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Best of Alan Krigman

Gaming Guru

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Playing It Smart: Don't underestimate the impact of the come-out on pass bets

3 November 2008

Pass, Come, Don't Pass, and Don't Come bets are the best wagers at craps in terms of edge or expected value. Pass and Come, for instance, win an average of 49.29 percent of the time. Alone, this success rate would put the house edge at 1.41 percent with an even-money payoff low, compared with most other games.

Of course, proficiency at craps involves reducing this edge by "taking Odds" after a point is established. This, because the house gets no juice on money wagered as Odds. To picture the effect, note that betting $10 flat on Pass risk $10 to win $10 theoretically earns the house 1.41 percent of $10, or $0.14. Say you take triple (3X) Odds, putting another $30 behind the line. Your $40 at risk then wins $70 on points of four or 10, $55 on fives or nines, and $46 on sixes and eights. However, the bosses still average only $0.14 for the coup.

Solid citizens making Pass and Come bets often focus on the point roll and give short shrift to the come-out. One reason is that more money is at stake on the point roll when bettors take Odds. Another is that come-outs are one-shots while point rolls last until the shooter repeats the number or throws a seven which can be a single toss but can in principle extend for eternity.

Such thinking belies the impact of the come-out. At this stage of a roll, of the 36 ways the dice can land, Pass and Come bets win on eight (1-6, 2-5, 3-4, 4-3, 5-2, 6-1, 5-6, & 6-5), lose on four (1-1, 1-2, 2-1, & 6-6), and move to a point on the other 24. Ignoring the points yields a conditional eight ways out of 12 to win a huge 66.67 percent. In absolute terms, expected win rate on the come-out is eight out of 36 or 22.22 percent.

Compare conditional win rates on the come-out and the points. For points, the conditional rates are the chances that established numbers will win. On fours and 10s, 33.33 percent. On fives and nines, 40.00 percent. And on sixes and eights, 45.45 percent. These are all far below the conditional 66.67 percent coming-out. More, the latter is over half so players are favored while the former are below this level so the house is in the catbird seat.

Comparisons of absolute rates are also revealing. For points, the values are the prospects a number will become the point then win. The figures are 2.78 percent for fours or 10s, 4.44 percent for fives or nines, and 6.31 percent for sixes or eights. Separately, these pale beside the absolute 22.22 percent for the come-out.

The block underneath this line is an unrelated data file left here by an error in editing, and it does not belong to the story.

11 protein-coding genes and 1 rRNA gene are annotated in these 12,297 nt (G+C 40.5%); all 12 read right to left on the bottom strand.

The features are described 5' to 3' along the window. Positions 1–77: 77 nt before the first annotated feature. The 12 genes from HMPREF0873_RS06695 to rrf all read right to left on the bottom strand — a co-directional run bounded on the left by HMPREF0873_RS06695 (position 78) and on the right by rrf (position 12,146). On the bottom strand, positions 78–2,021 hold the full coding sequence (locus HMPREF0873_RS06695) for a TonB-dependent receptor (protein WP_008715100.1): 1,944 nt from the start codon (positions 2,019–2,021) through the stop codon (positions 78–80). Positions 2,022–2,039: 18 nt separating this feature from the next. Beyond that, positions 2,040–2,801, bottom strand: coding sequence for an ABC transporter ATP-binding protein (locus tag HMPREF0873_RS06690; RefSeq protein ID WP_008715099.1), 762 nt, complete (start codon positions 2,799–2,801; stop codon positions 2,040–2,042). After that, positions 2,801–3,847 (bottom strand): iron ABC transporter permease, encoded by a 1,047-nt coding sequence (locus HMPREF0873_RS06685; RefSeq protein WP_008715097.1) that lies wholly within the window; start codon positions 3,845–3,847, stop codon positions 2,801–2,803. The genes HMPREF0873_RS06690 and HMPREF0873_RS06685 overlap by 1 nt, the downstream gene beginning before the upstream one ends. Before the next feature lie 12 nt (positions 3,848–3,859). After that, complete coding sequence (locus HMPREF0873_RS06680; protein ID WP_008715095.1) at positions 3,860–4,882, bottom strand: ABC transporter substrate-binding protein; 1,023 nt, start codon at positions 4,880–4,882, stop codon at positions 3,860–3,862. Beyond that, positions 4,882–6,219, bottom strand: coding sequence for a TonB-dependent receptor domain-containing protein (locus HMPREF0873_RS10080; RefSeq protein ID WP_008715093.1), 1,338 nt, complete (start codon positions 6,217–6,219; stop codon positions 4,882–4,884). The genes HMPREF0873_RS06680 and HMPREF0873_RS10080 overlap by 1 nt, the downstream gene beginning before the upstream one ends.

Collectively, the chance of any point being established then winning is 27.07 percent. The sum of the 22.22 percent on the come-out and 27.07 percent for points is the overall 49.29 percent. Bettors can therefore expect that 22.22/49.29 or 45.08 percent of their Pass and Come wins will occur during come-outs and the remaining 27.07/49.29 or 54.92 percent on point rolls.

The phases of a Pass or Don't Pass bet can also be compared using the "most likely value" of the money at risk. Conditionally, the most likely value of $10 bet on the come-out roll is $20 and on the point roll is zero. The most likely value of Odds taken on a point is also zero. All these by wide margins. Absolutely, the phases must be considered together because the most likely result of the come-out is the establishment of a point. And since the overall win rate is 49.29 percent, the most likely value of a $10 Pass or Come bet is zero although by only a narrow margin.

Realizing the importance of a win during the come-out should make you think twice before downgrading your advantage during this phase of a roll by using hedges of various types. It can also help you be prepared when an intellectual version of Plenty O'Toole, admiring your action, comments, "Say, you've played this game before." Instead of a wimpy comeback like James Bond's ("Just once"), you can say something that will knock her socks off, like "I'm taking full Odds on the point of five even though the chance of winning is only 40 percent because that part of the money pays 6-to-4." The perceptive poet, Sumner A Ingmark, had yet another cause to know the probabilities in the game:

Don't be a loser because you ignored,
The delicate balance 'tween risk and reward.
Alan Krigman

Alan Krigman was a weekly syndicated newspaper gaming columnist and Editor & Publisher of Winning Ways, a monthly newsletter for casino aficionados. His columns focused on gambling probability and statistics. He passed away in October, 2013.
Alan Krigman
Alan Krigman was a weekly syndicated newspaper gaming columnist and Editor & Publisher of Winning Ways, a monthly newsletter for casino aficionados. His columns focused on gambling probability and statistics. He passed away in October, 2013.